The Orange Line extension connecting Belt Line Station to DFW Airport will transport passengers to Terminal A. A Request for Proposals has been issued for the final segment linking Belt Line Station to DFW Airport Terminal A. Efforts are under way to award a design-build contract for the five-mile project by the end of 2011 to fast-track its completion by December 2014. Meanwhile, the airport has begun their part, awarding a contract for construction of the future light rail station adjacent to Terminal A.

The Orange Line extension connecting Belt Line Station to DFW Airport will transport passengers to Terminal A.


Orange Line and Blue Line extensions
View the DART Current and Future Services Map



The new Irving Convention Center Station is taking shape next to the newly built events facility. The Orange Line's initial five stations were chosen to serve these key regional destinations:
  • University of Dallas
  • Las Colinas Urban Center
  • Irving Convention Center
  • North Lake College
  • Belt Line, on DFW International Airport property


  • The new Irving Convention Center Station is taking shape next to the newly built events facility.


    Extending the Blue Line

    The Blue Line extension to Rowlett is on budget and schedule. This 4.5 mile, $275-million project is anticipated to reinvigorate the city.

    "Rowlett is poised for development that embraces our unique and beautiful setting on the banks of Lake Ray Hubbard," says Rowlett City Manager Lynda Humble.

    "The Blue Line extension is precisely the economic engine we need to revitalize that portion of our city." DART and Rowlett officials ceremonially broke ground on the Downtown Rowlett Station in March 2011.

    Plans also are in place to extend the Blue Line southward approximately three miles from Ledbetter Station, adding two new stations at Simpson Stuart Road and the University of North Texas at Dallas.

    Public Transportation Saves Money

    Annually, households where at least one driver takes public transportation on a given day may:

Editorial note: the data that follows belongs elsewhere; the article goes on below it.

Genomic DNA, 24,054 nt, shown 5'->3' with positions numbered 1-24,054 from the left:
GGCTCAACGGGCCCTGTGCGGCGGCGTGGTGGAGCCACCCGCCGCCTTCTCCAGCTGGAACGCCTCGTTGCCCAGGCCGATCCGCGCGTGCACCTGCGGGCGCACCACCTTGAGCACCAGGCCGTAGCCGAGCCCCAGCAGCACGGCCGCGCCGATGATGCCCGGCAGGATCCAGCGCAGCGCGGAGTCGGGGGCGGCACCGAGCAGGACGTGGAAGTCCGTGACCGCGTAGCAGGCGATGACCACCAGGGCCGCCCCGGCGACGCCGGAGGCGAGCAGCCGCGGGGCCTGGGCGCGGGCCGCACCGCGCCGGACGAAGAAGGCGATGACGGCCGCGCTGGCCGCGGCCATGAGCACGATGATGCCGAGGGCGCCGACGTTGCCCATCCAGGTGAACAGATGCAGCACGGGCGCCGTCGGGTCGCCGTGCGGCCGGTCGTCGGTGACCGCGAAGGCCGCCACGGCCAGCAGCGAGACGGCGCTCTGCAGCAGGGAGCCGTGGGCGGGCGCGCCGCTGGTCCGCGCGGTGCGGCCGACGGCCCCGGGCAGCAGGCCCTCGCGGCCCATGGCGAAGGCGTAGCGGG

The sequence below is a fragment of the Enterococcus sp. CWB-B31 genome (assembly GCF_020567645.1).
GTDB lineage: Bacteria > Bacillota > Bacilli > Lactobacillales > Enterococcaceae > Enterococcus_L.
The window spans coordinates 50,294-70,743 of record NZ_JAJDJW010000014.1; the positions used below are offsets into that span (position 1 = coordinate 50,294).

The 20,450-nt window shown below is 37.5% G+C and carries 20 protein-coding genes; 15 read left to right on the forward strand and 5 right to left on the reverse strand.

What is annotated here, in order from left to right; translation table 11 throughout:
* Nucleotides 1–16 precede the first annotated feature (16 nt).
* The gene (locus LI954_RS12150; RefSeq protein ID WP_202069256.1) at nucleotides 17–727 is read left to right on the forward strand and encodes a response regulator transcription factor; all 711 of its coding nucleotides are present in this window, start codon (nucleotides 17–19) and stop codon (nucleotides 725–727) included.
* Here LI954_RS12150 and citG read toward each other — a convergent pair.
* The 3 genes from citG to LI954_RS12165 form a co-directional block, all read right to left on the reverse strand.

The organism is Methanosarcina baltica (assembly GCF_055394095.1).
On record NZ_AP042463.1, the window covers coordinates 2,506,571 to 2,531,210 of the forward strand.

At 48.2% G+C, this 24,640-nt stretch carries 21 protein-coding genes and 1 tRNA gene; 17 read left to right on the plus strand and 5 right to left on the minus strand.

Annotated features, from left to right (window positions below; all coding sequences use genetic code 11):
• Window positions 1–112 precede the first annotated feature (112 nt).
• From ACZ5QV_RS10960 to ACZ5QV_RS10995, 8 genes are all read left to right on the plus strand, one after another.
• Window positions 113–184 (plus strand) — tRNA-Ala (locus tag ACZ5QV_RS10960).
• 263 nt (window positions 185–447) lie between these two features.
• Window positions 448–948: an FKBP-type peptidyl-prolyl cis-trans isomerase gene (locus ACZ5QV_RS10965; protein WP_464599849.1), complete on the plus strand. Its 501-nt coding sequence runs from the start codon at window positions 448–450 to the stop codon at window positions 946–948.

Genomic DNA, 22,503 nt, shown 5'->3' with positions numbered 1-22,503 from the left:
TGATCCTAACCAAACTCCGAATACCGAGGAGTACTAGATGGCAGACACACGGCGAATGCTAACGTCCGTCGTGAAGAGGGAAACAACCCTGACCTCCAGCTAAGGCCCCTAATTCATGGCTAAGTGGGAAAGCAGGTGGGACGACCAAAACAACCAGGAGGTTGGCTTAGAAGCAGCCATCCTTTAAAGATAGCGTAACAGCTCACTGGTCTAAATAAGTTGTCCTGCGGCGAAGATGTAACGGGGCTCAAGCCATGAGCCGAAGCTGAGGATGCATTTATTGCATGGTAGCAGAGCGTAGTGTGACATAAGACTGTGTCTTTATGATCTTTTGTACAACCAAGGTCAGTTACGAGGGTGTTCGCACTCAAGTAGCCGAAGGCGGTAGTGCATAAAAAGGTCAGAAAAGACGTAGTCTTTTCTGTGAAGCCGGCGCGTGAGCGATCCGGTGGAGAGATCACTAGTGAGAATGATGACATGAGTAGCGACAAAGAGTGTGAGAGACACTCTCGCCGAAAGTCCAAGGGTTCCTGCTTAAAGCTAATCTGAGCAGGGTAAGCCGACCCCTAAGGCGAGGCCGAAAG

• Reduce driving by 4,400 miles
    • Consume 223 fewer gallons of gas
    • Save more than $9,000

    Spurring the Economy

    At the height of construction, up to 2,200 workers a day were involved in construction of the three rail extensions. DART's multibillion-dollar expansion is contributing to economic recovery across North Texas and ensuring better mobility for decades to come. With work on three rail lines underway in FY 2010, the transit agency was responsible for nearly $4 billion in active contracts.

    According to a University of North Texas study, this massive public works project will generate more than 6,000 jobs annually and $4 billion in economic activity through 2013. Likewise, the new stations promise to pay big dividends in the form of transit-oriented development (TOD). To date, private developers and member cities have built, planned or announced more than $8 billion in TODs around existing and future station sites.

    At the height of construction, up to 2,200 workers a day were involved in construction of the three rail extensions.


    Increased rail traffic will drive the timing of a second rail line through downtown Dallas

    Analyzing Alternatives Downtown

    The expansion of the DART Rail System has prompted the future need for a second downtown light rail line, known as the D2 project. A $700,000 grant from the Federal Transit Administration is funding a continued alternatives analysis, which will culminate in the selection of a Locally Preferred Alternative.


    Increased rail traffic will drive the timing of a second rail line through downtown Dallas



    Getting Modern Streetcars on Track

    Modern streetcars similar to this one may soon travel between downtown Dallas and North Oak Cliff. In February 2010, the U.S. Department of Transportation awarded the North Central Texas Council of Governments a $23 million stimulus grant toward a starter streetcar system between Union Station and North Oak Cliff, to be owned by the City of Dallas. In a unique partnership, the city is paying DART to procure and manage a planning consultant and provide technical direction.